Russia Today found guilty of bias and warned of sanctions by Ofcom

 
Joe Hall
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Vladimir Putin being interviewed on Russia Today (Source: Getty)
Broadcasting regulator Ofcom has judged TV station Russia Today to be guilty of biased reporting, and has warned it will face tough sanctions following any future failures to provide impartiality.
Russia Today, which is funded by the Russian federal government, failed to provide balanced reporting on the on the Ukraine crisis in March, according to Ofcom.
The regulator said that “any further breaches in due impartiality laws may result in further regulatory action, including consideration of a statutory sanction” on licensee TV Novosti.
A statutory sanction could potentially include a fine or even a revocation of licence.
Ofcom’s investigation centred on four broadcasts made on March 1, 3, 5 and 6 earlier this year after it received complaints objecting to critical references being made about the then interim Ukrainian government.
RT’s guests and presenters had made many critical comments of the interim Ukrainian government across the broadcasts but Ofcom said the Ukrainian government's’ viewpoint had not been adequately reflected.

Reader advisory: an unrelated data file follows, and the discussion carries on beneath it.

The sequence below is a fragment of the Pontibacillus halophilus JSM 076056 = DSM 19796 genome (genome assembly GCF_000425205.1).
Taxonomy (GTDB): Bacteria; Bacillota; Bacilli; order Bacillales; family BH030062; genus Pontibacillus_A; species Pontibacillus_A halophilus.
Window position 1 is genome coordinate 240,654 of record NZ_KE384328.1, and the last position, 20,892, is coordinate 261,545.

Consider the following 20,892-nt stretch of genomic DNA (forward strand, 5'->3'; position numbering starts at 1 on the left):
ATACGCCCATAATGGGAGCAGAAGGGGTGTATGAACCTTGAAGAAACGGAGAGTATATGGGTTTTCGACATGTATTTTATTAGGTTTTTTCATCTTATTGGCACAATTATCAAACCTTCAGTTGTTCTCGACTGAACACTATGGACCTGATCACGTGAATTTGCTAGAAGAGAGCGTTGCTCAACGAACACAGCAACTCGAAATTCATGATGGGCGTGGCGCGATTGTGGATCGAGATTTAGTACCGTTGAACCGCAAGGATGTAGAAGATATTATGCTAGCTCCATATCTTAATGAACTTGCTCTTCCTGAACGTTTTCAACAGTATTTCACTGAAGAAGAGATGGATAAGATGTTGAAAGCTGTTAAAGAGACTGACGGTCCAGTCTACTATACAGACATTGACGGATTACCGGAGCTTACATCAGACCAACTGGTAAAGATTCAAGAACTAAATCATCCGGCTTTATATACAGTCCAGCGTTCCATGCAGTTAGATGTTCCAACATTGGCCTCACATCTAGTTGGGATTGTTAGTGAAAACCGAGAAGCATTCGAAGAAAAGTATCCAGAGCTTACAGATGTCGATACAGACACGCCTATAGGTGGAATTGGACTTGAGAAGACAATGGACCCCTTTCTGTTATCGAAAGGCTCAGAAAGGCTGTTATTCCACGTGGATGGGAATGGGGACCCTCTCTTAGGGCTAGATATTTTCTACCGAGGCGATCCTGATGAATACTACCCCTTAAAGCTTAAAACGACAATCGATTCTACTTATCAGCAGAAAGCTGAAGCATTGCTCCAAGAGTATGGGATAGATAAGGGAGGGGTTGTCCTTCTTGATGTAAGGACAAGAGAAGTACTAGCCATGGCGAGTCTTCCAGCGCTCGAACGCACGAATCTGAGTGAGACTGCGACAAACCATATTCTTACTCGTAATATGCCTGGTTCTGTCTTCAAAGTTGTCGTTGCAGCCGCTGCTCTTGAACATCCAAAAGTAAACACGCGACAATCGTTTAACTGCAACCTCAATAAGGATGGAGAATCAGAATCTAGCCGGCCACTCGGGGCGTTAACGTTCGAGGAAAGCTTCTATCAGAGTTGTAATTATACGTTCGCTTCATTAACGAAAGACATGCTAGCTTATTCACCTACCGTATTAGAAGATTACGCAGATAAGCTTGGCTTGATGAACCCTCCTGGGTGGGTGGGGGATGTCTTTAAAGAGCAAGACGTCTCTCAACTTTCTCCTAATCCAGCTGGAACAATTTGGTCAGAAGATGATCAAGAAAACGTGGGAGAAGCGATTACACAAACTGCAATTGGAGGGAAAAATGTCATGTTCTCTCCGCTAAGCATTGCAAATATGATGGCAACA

Ofcom found “one brief” example of the view of the Ukrainian government being represented but said this was not “sufficient to balance the many other viewpoints within these news bulletins criticising (some seriously so), or in opposition to, the interim Ukrainian Government and its policies and actions.”
In response, TV Novosti argued that RT “treats the issue of due impartiality with the utmost seriousness”, and that its aims include “'challenging established views so as to support and stimulate well-informed debate' and 'promoting alternative views and new perspectives.'”
However, Ofcom found TV Novosti to be in breach of rules 5.1, 5.11 and 5.12 of the 2003 Communications Act.
The rules set out an obligation to report news with due impartiality, and to provide an appropriate wide range of significant views on matters of political controversy.
Ofcom’s final ruling stated:
We recognise that TV Novosti, providing a service with a Russian background, will want to present the news from a Russian perspective.
However, all news must be presented with due impartiality: that is with impartiality adequate or appropriate to the subject and nature of the programme.
In particular, when reporting on matters of major political or industrial controversy and major matters relating to current public policy in news programmes, broadcasters must ensure that they reflect an appropriately wide range of significant views and give those views due weight.
According to an Ofcom report published in June, the proportion of UK adults who used RT for their news halved in 2014 from two to one per cent.

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